U.S. stocks fall with oil, other commodities; yields rise

Thu Nov 5, 2015 4:42pm EST
 
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By Sinead Carew

NEW YORK (Reuters) - Wall Street closed lower on Thursday as energy shares were weighed down by falling crude prices while U.S. treasury yields rose and gold prices fell as investors bet U.S. jobs on Friday could help prompt an interest rate hike as soon as next month.

A day after Federal Reserve Chair Janet Yellen referred to December as a "live possibility" for a U.S. rate hike, investors were waiting for Friday's key monthly nonfarm payrolls report to gauge if the data is strong enough to prompt a liftoff.

“This is a big piece of data as to what the Fed is looking for. If it shows up weak we may not get a rate hike,” said Scott Colyer, chief executive officer of Advisors Asset Management in Monument, Colorado, adding that stocks could rise on a strong jobs number as it would be a good sign for the economy.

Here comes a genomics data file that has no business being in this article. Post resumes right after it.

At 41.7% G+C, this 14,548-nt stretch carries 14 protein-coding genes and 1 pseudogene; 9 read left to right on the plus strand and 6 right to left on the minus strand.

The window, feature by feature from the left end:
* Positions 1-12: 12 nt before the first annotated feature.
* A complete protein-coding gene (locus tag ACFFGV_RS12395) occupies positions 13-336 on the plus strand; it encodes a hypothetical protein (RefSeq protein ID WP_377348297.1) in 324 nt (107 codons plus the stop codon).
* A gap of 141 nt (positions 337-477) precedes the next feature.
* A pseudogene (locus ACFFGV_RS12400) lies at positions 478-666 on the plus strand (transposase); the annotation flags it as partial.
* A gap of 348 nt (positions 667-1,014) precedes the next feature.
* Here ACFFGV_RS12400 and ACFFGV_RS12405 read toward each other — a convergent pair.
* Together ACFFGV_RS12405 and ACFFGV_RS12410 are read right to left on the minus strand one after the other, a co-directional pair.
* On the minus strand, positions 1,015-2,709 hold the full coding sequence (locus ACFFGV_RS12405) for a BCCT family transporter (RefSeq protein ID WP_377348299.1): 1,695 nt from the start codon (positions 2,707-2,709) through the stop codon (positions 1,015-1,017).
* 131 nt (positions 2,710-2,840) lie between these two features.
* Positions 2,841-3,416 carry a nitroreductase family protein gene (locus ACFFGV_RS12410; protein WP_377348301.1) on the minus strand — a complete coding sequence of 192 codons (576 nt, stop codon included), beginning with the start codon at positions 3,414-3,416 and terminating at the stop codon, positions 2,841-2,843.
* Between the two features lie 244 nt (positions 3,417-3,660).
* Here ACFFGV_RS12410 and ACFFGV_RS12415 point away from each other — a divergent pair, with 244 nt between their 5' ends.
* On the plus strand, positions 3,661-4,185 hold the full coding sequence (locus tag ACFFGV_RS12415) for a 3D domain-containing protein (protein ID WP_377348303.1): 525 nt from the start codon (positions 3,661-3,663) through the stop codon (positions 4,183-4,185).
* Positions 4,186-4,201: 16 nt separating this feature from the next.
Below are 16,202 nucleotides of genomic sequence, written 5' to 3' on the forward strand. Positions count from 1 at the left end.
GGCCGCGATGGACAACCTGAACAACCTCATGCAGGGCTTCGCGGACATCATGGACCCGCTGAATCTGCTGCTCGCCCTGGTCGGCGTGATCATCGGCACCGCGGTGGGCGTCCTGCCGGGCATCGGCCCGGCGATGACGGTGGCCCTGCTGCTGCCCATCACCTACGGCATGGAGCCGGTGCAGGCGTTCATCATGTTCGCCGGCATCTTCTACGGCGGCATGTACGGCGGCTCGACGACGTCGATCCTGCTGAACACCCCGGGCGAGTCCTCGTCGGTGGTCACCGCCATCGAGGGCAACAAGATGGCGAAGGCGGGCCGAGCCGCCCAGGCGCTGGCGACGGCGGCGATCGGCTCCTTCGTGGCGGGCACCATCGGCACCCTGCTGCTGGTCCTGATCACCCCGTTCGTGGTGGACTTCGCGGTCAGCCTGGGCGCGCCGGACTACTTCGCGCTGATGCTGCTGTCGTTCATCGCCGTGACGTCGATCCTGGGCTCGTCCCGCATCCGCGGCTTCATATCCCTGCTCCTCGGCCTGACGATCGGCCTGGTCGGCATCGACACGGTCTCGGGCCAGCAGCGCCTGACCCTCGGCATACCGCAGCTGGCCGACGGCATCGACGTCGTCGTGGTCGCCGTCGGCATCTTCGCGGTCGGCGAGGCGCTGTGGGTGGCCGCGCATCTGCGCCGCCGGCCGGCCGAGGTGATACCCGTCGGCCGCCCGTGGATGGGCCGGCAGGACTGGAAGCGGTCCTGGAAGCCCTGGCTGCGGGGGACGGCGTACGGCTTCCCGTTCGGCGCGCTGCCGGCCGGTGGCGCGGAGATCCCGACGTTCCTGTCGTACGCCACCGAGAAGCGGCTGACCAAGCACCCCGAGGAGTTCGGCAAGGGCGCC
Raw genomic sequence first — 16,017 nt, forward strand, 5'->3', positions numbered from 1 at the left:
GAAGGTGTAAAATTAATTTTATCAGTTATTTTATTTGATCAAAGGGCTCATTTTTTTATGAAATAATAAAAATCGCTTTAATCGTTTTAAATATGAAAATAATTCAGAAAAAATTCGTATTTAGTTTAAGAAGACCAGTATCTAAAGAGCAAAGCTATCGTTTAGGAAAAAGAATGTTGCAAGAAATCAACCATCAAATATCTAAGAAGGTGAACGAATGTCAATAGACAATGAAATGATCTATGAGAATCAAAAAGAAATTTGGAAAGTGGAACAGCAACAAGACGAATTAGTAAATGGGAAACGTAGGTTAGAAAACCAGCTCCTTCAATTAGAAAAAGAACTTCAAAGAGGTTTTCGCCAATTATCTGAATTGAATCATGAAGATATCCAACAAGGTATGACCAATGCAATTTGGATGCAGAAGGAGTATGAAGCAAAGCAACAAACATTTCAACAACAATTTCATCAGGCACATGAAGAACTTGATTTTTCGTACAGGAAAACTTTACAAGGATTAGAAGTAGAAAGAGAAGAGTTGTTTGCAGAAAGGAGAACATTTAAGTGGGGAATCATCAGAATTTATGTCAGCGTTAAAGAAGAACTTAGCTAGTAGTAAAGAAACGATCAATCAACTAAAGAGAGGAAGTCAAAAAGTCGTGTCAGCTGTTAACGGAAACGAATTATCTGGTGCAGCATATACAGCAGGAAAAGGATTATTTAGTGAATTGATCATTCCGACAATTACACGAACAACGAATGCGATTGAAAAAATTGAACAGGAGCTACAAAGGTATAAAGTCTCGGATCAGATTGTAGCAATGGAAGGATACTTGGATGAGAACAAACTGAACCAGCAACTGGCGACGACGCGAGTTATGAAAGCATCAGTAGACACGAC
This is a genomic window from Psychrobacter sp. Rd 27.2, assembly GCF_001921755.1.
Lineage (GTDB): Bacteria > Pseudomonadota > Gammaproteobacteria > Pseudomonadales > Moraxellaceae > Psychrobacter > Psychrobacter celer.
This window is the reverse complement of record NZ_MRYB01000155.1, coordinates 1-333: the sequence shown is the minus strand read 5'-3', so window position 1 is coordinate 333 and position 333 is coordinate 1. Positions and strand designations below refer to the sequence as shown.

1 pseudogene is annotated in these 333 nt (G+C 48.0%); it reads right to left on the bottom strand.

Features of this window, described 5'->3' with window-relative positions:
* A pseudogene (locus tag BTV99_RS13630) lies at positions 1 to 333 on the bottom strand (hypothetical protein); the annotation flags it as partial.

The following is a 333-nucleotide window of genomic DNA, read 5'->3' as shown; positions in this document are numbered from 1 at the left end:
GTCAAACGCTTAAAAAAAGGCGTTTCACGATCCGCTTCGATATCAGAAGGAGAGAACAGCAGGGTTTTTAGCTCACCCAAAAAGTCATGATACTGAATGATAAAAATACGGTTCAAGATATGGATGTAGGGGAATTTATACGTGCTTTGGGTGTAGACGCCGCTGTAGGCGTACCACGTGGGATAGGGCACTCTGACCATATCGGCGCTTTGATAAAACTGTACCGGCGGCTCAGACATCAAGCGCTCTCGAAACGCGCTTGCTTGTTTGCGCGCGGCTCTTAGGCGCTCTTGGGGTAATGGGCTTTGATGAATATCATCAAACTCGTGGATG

"I think everybody wants them to move or not move. The month-to-month stuff is killing everybody," he said as the market has been whipsawed all year by speculation on timing of a rate hike.

The Dow Jones industrial average fell 4.15 points, or 0.02 percent, to 17,863.43, the S&P 500 lost 2.38 points, or 0.11 percent, to 2,099.93 and the Nasdaq Composite dropped 14.74 points, or 0.29 percent, to 5,127.74.

Weak oil prices weighed on energy and a slump in gold and copper dragged on the materials sector. Energy shares led the S&P decline with a 1 percent drop. Interest-rate-sensitive utilities were the next weakest sector, followed by materials.

U.S. two-year Treasury yields hit their highest in 4-1/2 years on Thursday on intensifying expectations for a December Fed liftoff, while long-dated yields also rose on fresh corporate supply.

"There is a fair amount of corporate issuance out there today, and that has been a big contributor to the price action," said Ian Lyngen, senior government bond strategist at CRT Capital in Stamford, Connecticut.   Continued...

 
A trader works on the floor of the New York Stock Exchange November 5, 2015. REUTERS/Brendan McDermid